|Ammar Rana||Jihad: The Struggle in the Way of God|
This essay was written by student Ammar Rana in response to an assignment that asked students to explain a concept of personal interest, “considering carefully what [readers] already know about it and how your essay might add to what they know.” In the essay, he explains the concept of jihad, one of the religious duties of Muslims, and also counters common western perceptions about the term.
As you read, notice how Rana, in his first paragraph, forecasts the two main types of jihad that he will discuss. Also, consider how he uses examples to illustrate these types.
1In Arabic, jihad literally means “struggle.” In Islamic terminology, it means struggling in the way of God. Jihad has long been misunderstood in the non-Muslim world; many people incorrectly assume it is comparable to the Christian idea of Holy War. To truly understand jihad, one must look at the different types of jihad, their conditions, and their significance in Muslim history.
2There are two main types of jihad. The first is jihad-an-nafs, which is jihad of the inner self. This is the never-ending struggle between the self and the Satan inside the self. It is the struggle of doing good while being tempted to do evil. This type of jihad is the greater jihad. Examples of this type of jihad are numerous; they include struggling to wake up for fajr (morning prayer) and struggling to tell the truth in the face of punishment. The second type of jihad is jihad-as-sayf, or jihad of the sword. This type of jihad is a call to war triggered by one of several clearly defined situations: when non-Muslims invade a Muslim land, when Muslims are expelled from their land, when there is a threat of war, or when there is injustice such as genocide, tyranny, or oppression in the land. Jihad-as-sayf is known as the lesser type of jihad. It should be made clear that jihad-as-sayf only calls for defensive war—never offensive war. In addition, both types of jihad have strict rules and guidelines that must be adhered to.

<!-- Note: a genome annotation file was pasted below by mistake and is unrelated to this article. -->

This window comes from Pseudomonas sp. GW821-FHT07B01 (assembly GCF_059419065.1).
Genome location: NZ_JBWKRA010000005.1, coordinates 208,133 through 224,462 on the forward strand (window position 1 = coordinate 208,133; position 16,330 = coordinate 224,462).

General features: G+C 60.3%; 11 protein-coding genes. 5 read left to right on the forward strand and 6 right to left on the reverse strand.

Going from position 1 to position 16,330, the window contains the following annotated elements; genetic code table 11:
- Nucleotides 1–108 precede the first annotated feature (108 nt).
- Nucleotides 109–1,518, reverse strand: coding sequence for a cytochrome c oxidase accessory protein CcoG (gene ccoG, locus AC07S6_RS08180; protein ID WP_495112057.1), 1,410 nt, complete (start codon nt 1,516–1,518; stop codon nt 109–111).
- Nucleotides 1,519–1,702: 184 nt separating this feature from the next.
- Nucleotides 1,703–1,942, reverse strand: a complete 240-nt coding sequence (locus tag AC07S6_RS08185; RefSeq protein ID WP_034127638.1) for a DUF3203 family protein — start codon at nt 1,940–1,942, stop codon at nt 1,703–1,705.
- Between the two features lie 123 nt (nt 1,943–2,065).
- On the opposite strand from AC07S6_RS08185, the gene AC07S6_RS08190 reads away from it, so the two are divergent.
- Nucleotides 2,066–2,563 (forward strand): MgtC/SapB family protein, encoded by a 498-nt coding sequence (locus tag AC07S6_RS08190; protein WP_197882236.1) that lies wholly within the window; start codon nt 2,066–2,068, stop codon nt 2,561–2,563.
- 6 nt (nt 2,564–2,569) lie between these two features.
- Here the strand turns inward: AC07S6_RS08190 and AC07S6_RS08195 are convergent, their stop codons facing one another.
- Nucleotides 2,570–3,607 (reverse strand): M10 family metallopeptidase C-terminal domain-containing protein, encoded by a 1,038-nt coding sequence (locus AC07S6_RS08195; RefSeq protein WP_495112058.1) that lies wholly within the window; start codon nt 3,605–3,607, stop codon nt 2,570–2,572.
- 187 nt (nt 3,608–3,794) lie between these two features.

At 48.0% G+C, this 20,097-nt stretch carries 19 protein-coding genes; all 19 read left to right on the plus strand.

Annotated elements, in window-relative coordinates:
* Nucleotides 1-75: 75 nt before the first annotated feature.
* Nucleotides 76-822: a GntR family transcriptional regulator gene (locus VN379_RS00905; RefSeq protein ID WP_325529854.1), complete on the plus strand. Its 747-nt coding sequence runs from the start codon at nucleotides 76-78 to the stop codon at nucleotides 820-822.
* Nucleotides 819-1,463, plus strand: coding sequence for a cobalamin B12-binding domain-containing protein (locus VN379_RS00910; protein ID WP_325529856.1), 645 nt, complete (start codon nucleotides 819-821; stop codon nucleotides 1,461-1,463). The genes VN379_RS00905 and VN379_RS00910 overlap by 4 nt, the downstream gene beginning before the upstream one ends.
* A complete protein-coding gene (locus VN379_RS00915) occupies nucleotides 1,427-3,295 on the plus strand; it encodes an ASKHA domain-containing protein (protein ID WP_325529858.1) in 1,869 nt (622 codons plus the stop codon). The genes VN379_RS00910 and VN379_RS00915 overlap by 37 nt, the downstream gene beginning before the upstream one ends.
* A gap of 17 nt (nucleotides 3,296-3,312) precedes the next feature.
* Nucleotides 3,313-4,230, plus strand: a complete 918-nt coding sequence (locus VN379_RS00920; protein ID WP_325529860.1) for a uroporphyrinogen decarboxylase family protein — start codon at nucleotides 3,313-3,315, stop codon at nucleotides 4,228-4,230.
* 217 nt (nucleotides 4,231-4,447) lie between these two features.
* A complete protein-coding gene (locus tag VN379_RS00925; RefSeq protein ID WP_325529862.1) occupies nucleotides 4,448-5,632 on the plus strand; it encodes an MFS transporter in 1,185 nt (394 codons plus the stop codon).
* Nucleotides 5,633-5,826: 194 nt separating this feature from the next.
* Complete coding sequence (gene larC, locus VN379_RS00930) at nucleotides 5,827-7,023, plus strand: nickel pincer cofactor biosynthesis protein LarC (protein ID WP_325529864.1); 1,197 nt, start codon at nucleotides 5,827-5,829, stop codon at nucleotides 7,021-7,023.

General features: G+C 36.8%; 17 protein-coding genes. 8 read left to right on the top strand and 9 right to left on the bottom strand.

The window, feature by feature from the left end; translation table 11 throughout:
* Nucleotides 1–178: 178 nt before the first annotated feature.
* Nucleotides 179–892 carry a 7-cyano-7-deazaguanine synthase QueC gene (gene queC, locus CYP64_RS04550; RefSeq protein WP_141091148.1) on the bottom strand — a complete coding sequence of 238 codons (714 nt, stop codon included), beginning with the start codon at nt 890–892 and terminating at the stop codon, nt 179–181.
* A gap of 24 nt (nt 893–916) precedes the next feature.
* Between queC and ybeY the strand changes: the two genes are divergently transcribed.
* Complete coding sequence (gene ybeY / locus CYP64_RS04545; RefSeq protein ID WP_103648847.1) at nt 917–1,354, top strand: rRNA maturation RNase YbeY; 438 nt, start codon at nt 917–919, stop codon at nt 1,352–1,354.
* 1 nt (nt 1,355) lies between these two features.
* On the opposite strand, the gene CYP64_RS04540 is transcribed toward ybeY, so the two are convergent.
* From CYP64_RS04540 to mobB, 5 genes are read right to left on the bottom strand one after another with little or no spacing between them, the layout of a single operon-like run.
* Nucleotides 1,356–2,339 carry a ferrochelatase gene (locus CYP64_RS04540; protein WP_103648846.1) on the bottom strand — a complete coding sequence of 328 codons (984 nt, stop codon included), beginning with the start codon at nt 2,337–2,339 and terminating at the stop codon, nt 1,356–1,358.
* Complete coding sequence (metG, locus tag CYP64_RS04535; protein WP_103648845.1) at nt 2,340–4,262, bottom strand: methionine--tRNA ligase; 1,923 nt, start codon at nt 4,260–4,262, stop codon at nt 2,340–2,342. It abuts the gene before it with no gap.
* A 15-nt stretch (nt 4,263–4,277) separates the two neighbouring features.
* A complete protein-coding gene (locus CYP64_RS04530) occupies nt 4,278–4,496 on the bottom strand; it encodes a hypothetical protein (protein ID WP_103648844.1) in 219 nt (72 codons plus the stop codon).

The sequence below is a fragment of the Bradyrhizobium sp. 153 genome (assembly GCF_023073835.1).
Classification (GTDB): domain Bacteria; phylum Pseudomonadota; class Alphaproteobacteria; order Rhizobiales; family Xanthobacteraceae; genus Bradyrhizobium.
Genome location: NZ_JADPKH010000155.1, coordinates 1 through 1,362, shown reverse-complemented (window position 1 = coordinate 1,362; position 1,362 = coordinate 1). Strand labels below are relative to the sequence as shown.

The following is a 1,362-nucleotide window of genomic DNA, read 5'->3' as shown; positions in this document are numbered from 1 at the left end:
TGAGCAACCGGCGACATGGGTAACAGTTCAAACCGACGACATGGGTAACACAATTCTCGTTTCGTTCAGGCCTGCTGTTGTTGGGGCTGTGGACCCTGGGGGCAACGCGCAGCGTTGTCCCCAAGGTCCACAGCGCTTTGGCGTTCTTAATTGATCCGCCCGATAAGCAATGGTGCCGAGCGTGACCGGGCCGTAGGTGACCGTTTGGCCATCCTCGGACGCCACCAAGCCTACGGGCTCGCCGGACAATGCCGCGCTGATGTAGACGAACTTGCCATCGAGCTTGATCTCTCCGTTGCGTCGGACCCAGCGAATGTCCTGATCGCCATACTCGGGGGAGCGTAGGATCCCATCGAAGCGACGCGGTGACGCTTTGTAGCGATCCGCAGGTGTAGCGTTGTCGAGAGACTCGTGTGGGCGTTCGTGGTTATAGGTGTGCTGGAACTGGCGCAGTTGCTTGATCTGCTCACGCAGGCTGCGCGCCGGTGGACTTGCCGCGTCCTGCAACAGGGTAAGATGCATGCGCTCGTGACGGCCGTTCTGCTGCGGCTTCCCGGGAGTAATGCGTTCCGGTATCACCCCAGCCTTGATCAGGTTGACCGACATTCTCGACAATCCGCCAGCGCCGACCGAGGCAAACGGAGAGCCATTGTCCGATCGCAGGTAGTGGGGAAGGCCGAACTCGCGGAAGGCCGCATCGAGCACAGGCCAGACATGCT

3Islam teaches us that the two most important things in life are intention and action. The intention of jihad must be to gain the pleasure of God. The action of jihad must also meet specific conditions set forth by Islamic rule. For example, Islam dictates that in jihad-as-sayf, one may not harm any civilians, women, children, elders, animals, or plant life. However, if the enemy uses plant life as a defense, the Muslim army is allowed to burn the plants. The Muslim army may not destroy homes, hospitals, schools, religious institutions, or anything else vital to society. If the army breaks any of these rules, it is held accountable by the khalifah (Muslim government).
4Jihad is a fundamental part of the Muslim ummah (nation), and it has been very important in Muslim history. The strict guidelines governing jihad have given Islam great fame as a just and noble religion. Throughout eras of intense barbarity, as other nations created bloody histories of oppression and genocide, the Muslim nation established a reputation as a model of morality. Jihad is a code, a set of rules for the two main struggles: the one with Satan in the inner self and the other with the armies of Satan on the battlefield. Jihad has been very important in developing an ethical Muslim society, one that condemns and outlaws anything that leads to sin and destruction.
5Jihad is a part of Muslims’ daily lives; it is a never-ending struggle that continues until death. Struggling in the path of God is the most important thing a Muslim can do. I believe that if everyone waged jihad against themselves, the world would be a much better place.